Monday, October 17, 2011


We're giving Claire Denis a break for the next few blog entries and focusing on another Pinnland Empire favorite: Michael Mann (see my recent reviews of 'Ali' and my revamped review of 'Miami Vice'). Everything i read about 'Drive' (my review included) mentions Michael Mann's 'Thief' (a personal favorite of mine). And rightfully so. 'Drive' and 'Thief' have similar plots, vibe, soundtracks as well as very similar opening and closing sequences. Hell...both films even use a similar font in their opening credits (as i noted in my review of 'Drive' last month). Even the main characters in both films have their own specific set of rules that they go by in their criminal activities that are embedded in our minds. With James Caan's character in 'Thief' its; No furs, no coin collections, no stocks certificates, no treasury bonds, no nothin'. Just diamonds and cash. With Ryan Gosling its; you give me a time and a place, I give you a 5 minute window. I don't sit in while you're running it down, I don't carry gun. I drive. And I don't have an issue with Nicholas Winding Refn borrowing from 'Thief' at all. 'Drive' is in my top 3 of 2011. But I'm just a little concerned that a lot of people reading all these reviews of 'Drive' aren't familiar Michael Mann's early crime drama. In 'Thief' James Caan plays a professional ex-con jewel thief/safe cracker ("Frank") who's hired by a big time gangster ("Leo") to do a series of heists. Things go great at first, but when Frank and Leo butt heads over their agreement (Frank made it clear at the beginning he only wanted to do one or two more jobs, but Leo has other plans) he has to save himself and protect his family (his wife, played by Tuesday Weld, and their adopted baby) from Leo and his henchmen. 'Thief' might be Michael Mann at his most gritty (right down to the 12 bit synthesizers used by Tangerine Dream who scored the film). Many older fans of Mann's work who aren't happy with the direction his films have taken in the last decade consider 'Thief' to be one of his best works.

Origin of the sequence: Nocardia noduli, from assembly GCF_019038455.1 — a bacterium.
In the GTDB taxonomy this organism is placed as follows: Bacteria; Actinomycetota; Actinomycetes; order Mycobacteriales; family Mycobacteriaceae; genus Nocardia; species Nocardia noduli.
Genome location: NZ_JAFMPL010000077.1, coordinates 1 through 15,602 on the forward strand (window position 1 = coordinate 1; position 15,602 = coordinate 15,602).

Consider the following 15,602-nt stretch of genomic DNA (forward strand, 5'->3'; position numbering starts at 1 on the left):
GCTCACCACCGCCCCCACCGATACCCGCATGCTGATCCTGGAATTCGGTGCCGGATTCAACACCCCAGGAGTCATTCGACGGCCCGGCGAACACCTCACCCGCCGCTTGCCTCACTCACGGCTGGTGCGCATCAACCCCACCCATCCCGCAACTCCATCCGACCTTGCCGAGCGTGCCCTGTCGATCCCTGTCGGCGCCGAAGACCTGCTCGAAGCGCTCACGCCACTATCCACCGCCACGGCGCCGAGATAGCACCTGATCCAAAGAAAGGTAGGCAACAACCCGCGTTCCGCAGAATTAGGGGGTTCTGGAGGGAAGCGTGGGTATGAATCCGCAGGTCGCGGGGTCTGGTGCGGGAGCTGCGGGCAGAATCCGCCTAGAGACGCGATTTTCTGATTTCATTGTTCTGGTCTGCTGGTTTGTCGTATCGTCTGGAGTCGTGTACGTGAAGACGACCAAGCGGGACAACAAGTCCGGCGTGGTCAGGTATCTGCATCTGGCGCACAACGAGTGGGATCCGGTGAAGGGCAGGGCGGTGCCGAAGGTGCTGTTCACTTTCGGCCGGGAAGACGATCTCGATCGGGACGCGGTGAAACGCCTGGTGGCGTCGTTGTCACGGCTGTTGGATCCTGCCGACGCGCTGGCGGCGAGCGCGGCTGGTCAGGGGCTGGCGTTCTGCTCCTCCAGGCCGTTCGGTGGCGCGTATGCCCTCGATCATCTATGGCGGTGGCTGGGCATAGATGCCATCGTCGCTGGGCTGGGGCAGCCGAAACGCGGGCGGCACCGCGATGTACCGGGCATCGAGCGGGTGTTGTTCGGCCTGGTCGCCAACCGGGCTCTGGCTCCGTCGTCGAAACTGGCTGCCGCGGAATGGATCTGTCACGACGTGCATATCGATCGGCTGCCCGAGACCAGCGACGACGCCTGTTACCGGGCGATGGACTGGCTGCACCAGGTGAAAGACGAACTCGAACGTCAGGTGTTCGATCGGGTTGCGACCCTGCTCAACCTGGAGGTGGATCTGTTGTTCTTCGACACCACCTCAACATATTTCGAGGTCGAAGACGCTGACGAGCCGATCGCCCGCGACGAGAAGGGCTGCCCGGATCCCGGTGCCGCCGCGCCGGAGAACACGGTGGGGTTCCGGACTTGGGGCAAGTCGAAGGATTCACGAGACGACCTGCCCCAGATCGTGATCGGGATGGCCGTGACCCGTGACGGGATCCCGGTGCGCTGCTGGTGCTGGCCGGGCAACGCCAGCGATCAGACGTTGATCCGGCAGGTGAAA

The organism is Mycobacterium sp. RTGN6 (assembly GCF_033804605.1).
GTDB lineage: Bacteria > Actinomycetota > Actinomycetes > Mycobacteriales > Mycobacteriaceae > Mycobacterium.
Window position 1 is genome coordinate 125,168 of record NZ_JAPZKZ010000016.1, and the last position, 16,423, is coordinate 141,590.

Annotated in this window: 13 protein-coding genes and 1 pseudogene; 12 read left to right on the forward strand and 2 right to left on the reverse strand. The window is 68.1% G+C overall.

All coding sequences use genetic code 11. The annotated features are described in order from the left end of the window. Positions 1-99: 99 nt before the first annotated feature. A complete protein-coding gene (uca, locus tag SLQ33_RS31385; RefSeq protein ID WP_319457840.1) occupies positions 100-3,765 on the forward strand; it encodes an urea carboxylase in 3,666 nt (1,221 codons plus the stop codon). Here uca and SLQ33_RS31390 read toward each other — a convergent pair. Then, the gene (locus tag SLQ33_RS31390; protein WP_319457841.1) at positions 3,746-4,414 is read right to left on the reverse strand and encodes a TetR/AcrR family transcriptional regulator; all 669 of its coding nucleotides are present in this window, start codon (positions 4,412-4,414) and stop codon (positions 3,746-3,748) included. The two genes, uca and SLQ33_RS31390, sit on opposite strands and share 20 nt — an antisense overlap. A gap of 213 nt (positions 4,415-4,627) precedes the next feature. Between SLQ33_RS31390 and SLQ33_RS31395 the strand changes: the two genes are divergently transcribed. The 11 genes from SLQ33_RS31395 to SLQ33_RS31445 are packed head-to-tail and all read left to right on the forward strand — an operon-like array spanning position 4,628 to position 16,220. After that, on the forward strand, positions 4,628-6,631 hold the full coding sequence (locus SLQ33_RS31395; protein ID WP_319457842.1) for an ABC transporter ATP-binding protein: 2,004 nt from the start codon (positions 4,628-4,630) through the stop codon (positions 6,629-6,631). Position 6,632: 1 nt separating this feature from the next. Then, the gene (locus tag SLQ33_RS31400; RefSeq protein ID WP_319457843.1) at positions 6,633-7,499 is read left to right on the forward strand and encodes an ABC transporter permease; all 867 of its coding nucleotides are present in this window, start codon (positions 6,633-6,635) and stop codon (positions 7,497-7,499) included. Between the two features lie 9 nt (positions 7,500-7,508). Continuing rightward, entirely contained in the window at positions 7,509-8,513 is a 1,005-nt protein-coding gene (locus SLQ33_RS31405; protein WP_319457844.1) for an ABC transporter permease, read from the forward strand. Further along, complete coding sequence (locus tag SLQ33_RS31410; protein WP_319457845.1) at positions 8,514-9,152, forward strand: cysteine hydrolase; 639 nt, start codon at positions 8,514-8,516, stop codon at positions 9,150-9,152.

What's so great about this film is that it's a great example of Mann's evolution as a filmmaker. This was his second film (first to be shown in theaters). There's no digital handheld cinematography, no fish eye lens close-up shots of his actor's faces, yet you could see little bits of the Michael Mann we know today slowly peeking its head out.

By now, anyone familiar with Mann's work should know that you're almost always gonna see a few shots of our characters around water and/or beachfront homes (sometimes during sundown or sunset). 'Thief' was his first feature to show this...
'Thief' (1981)
'Manhunter' (1986)
'Heat' (1995)
Miami Vice (2006)

In 'Thief' we also saw the birth of 2 other signature Mann shots. Not only does he love to place an actor or an object on the far right or left of the frame with the backdrop of city lights taking up the rest of the image, but he also has a fetish for intentionally out of focus, blurry streetlights...
'The Insider' (1999)
'Collateral' (2004)